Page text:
Economic corporation one step closer to autonomy

According to the terms of the agreement, the city will provide $1.37 million to the NEDC in return for economic development and tourism services that will benefit Nanaimo.

The City of Nanaimo officially entered into a partnership agreement with the newly developed Nanaimo Economic Development Corporation Monday, which will allow the city to help the organization carry out its mandate under the Community Charter.

The agreement stipulates the city will provide $1.37 million in return for economic development and tourism services that will benefit Nanaimo.

The agreement, which has a term of 20 years, will allow the city to assist the corporation through grants and loans, as well as property transfers. The city will also, for now, be the sole shareholder in the corporation, but that could change if nearby municipalities and regional districts express interest.

Nanaimo Mayor John Ruttan created the corporation after determining in early 2010 that the former economic development office and other city-run economic and tourism offices were not transparent enough and were underperforming, despite enjoying a $1.5-million budget.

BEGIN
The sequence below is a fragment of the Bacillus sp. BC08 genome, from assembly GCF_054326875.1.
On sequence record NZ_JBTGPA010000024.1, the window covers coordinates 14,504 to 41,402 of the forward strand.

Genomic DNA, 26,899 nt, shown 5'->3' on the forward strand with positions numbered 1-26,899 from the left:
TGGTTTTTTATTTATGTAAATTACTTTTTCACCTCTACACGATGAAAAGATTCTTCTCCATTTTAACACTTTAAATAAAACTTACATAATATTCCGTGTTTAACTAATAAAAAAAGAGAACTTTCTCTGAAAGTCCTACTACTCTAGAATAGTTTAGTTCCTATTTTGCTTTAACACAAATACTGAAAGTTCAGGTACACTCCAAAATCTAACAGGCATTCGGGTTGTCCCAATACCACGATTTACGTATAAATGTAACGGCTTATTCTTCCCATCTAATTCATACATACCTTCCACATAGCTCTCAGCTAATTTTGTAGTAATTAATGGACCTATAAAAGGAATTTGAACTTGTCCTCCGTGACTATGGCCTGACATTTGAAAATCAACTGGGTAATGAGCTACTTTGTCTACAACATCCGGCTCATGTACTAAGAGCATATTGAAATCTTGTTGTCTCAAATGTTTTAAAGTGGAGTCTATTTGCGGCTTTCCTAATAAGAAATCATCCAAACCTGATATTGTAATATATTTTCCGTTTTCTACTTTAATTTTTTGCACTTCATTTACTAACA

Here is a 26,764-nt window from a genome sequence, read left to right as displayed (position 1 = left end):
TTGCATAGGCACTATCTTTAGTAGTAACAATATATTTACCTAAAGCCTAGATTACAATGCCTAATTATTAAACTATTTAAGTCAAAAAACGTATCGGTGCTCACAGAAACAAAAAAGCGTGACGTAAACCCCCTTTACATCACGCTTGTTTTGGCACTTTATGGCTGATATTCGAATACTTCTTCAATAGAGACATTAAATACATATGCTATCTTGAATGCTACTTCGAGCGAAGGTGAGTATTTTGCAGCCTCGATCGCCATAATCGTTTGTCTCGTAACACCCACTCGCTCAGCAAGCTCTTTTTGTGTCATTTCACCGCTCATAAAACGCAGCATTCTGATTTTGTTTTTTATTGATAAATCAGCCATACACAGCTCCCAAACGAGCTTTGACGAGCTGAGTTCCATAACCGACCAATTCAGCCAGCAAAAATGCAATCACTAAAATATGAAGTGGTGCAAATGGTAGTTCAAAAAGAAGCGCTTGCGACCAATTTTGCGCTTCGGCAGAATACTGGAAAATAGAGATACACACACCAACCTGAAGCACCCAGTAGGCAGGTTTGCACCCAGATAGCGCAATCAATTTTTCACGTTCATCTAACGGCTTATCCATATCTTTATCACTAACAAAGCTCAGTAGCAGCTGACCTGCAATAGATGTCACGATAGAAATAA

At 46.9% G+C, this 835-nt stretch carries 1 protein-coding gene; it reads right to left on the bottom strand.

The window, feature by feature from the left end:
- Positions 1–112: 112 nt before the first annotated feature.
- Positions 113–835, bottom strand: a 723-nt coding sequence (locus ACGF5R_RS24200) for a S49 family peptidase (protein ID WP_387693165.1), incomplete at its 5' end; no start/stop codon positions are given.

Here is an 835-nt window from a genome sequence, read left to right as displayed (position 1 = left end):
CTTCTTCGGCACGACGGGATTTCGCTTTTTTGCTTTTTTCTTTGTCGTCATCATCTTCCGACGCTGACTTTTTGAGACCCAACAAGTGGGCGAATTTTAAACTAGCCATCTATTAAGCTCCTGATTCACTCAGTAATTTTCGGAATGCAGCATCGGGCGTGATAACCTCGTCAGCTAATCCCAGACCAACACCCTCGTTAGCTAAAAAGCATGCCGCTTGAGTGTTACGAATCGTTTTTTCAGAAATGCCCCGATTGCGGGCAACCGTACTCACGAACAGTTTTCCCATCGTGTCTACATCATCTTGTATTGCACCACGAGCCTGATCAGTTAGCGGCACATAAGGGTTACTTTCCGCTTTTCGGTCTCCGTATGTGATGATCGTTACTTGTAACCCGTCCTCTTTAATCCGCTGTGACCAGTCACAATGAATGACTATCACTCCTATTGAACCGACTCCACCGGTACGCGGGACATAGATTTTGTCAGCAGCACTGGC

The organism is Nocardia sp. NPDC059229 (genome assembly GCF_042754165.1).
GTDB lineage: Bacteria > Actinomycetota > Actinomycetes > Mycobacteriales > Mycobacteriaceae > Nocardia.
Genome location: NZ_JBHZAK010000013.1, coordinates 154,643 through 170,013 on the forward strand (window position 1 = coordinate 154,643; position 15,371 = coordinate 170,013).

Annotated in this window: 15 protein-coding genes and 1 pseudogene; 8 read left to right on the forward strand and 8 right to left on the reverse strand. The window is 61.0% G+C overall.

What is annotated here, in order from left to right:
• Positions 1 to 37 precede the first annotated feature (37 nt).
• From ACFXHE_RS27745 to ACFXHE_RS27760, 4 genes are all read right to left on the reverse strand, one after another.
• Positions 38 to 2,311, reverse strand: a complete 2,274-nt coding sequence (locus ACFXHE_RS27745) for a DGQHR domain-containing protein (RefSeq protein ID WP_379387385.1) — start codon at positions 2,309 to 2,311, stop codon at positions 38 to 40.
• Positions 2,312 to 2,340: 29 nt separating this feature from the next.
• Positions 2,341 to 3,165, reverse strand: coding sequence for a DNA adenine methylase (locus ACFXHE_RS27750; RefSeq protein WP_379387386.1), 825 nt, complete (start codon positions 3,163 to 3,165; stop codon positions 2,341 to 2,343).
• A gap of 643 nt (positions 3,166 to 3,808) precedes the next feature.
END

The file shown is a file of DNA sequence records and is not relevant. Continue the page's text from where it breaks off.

The move also means Tourism Nanaimo will no longer receive city funding.

“There is excitement around this and that’s the reason it was set up,” said Ruttan. “Around a year and a half ago I was starting to get some feedback from the business community wondering why the economic development office was run by the city and why there wasn’t more input from business owners or more information provided. I felt there needed to be a great deal more information out there for both council and local business.”

Already approved by the province, the corporation has just one more step to take before it can move forward – hire an economic development officer. Ruttan said the short list is down to two candidates and that the 17-member board will make the final decision.

“Both candidates appear to be of a very high calibre and both have the attributes and background that we’re looking for,” said Ruttan. “A decision is expected in the coming weeks, but it’s important that as many of the board members as possible are present to contribute to the decision.”

Once an economic development officer is hired, the city will turn over its economic development responsibilities.

While the corporation is designed to operate as a separate entity, a 14-member progress board, which includes council representatives, was established to monitor the fledgling organization’s operations. The corporation will also operate under the rules and regulations of the Business Corporations Act.


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